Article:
6. Clean the surface to be welded. Contaminants such as moisture, grease, oil, cutting fluids, rust, paint and other sources of hydrocarbons will significantly increase the susceptibility to porosity. Materials with a surface coating, such as galvanized steel will present a problem. It is recommended that you grind off the zinc coating before welding. However, in some cases you are not allowed to do so. In this case choose a process that is more forgiving for this application, such as SMAW (stick) or FCAW-SS (self-shielded flux-cored).  For the GMAW process  using an S-3 wire with a shielding gas mix with high CO2 content (such as C25 gas)  can yield acceptable results.

7. Watch your travel angle. Keep it at 10-20 degrees from perpendicular (70-80 degrees from horizontal) whether you are pushing or pulling. Excessive push or pull angles will create problems such as porosity, lack of penetration and excessive spatter.

Whether you push or pull keep a 10-20 degree angle from perpendicular (or 70-80 degree from horizontal) as shown on the left. Excessive angles (as shown on the right) can create many problems including lack of penetration, spatter and porosity.


If you are welding on aluminum porosity is much more of a problem than when welding carbon steel or stainless. Everything that causes porosity on steel will have a greater effect on aluminum. Steel can tolerate higher levels of moisture, rust, paint, oils, etc. since carbon steel wires have deoxidizers that help reduce or eliminate porosity, aluminum wires do not.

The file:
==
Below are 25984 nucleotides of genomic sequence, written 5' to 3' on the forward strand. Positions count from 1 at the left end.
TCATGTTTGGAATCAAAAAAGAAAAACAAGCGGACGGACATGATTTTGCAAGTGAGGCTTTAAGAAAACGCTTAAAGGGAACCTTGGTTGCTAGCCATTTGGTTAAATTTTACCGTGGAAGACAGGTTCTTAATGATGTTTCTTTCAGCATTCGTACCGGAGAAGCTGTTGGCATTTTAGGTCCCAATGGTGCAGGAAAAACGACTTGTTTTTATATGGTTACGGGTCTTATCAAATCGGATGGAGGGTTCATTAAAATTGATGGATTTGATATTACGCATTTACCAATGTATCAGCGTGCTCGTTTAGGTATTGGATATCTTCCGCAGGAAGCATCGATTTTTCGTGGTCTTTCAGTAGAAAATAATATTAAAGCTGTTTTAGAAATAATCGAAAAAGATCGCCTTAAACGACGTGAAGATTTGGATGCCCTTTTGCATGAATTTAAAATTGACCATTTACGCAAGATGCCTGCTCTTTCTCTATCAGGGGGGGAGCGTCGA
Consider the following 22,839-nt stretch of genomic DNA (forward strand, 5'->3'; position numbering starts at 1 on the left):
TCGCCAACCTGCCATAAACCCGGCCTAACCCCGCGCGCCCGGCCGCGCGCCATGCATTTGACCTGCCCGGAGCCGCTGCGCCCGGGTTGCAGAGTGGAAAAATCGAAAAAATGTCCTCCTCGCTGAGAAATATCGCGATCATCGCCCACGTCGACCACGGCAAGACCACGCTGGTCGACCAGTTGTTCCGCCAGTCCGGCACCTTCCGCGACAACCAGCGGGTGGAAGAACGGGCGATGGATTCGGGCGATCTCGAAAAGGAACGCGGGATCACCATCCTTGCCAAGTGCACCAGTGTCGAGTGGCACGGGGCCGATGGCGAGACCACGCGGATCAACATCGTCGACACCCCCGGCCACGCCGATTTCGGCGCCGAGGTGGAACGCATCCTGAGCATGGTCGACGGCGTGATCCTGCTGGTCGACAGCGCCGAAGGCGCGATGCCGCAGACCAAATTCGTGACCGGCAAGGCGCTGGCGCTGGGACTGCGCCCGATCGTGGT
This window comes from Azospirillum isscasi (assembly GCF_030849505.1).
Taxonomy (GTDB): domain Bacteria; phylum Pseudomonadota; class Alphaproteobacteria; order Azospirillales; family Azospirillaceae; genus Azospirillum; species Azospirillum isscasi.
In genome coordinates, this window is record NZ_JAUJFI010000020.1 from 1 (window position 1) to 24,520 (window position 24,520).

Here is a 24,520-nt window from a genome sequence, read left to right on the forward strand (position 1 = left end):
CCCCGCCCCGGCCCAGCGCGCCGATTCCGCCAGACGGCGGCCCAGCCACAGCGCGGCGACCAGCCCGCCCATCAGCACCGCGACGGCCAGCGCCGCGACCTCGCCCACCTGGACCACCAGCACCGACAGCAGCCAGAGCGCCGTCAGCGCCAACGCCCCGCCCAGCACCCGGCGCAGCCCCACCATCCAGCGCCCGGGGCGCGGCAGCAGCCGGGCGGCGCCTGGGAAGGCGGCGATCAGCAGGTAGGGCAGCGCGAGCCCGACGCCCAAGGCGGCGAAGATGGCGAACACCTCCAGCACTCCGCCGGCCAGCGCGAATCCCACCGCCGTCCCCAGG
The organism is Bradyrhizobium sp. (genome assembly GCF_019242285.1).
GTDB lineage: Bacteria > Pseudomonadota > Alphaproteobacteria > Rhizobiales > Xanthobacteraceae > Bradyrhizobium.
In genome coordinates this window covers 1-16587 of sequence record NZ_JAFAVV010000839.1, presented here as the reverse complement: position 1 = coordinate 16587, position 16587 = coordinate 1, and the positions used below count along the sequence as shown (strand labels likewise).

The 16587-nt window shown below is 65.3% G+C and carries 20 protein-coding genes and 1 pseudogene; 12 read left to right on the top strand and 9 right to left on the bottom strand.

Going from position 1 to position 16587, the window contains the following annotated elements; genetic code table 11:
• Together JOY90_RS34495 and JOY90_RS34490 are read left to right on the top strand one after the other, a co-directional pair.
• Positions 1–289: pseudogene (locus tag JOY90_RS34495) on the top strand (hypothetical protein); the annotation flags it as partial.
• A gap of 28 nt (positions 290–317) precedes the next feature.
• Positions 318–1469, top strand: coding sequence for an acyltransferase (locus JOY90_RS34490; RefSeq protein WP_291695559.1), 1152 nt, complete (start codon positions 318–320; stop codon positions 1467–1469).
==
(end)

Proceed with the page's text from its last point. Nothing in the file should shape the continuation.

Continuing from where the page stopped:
Reference Material: The Procedure Handbook of Arc Welding, 14th Edition

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8 thoughts on “7 Ways to Eliminate Porosity in Your Welds

  1. Mill scale should also be included in this topic of conversation. Especially given what welding process being used. But even with FCAW and MCAW I’ve seen great amounts of porosity.

    • Leaks are typically due to either excessive porosity, lack of penetration or lack of fusion. Better welding procedure and operator technique may be necessary. If you provide more details we can better assist. What welding process is being used, what type of filler metal, size of filler metal, process parameters (amps, volts, etc.), base material being welded, base material thickness, joint type?

  2. may i come to know in detail about the autogeneous welding, homogeneous welding and heterogeneous welding. with examples .

    • Autogenous welding is when you fuse two pieces without adding filler metal (example: edge weld using GTAW)
      Homogeneous welding is when the filler metal is essentially an identical match (chemistry and physical properties) to the base metal. This does not happen often, but a common example is welding 316L stainless steel with 316LSi filler metal. There are subtle differences still.
      Heterogenous welding is when you use a filler metal that is not an exact match to the base metal. So you end up with three different chemistries if you will. A groove weld done with GMAW will have the base material, the weld metal (center of the grove weld) and an area where there is admixture (a combination of filler and base metal).

    • CTTWD is contact tip to work distance (also called contact tube to work distance). It is the distance from your contact tip to your work piece while you are welding as shown on the diagram above. The longer the contact tube to work distance the more susceptible you are to porosity as gas shielding may be inadequate.